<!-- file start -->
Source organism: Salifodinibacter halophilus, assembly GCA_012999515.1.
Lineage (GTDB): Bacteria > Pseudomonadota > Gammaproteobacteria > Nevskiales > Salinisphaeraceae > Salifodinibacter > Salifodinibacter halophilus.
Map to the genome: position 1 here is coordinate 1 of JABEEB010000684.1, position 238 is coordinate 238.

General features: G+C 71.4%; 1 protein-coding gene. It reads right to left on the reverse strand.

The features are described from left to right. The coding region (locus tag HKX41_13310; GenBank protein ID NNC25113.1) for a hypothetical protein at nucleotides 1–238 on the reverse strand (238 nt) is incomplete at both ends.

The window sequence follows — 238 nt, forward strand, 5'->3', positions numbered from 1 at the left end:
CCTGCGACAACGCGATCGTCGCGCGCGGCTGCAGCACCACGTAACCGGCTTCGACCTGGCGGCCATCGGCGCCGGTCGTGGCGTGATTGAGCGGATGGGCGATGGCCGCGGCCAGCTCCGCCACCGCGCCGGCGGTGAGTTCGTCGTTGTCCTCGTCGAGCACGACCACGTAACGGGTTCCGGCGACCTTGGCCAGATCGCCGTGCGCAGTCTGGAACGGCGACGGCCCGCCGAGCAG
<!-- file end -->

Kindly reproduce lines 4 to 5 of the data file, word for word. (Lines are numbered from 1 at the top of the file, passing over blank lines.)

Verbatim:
General features: G+C 71.4%; 1 protein-coding gene. It reads right to left on the reverse strand.

The features are described from left to right. The coding region (locus tag HKX41_13310; GenBank protein ID NNC25113.1) for a hypothetical protein at nucleotides 1–238 on the reverse strand (238 nt) is incomplete at both ends.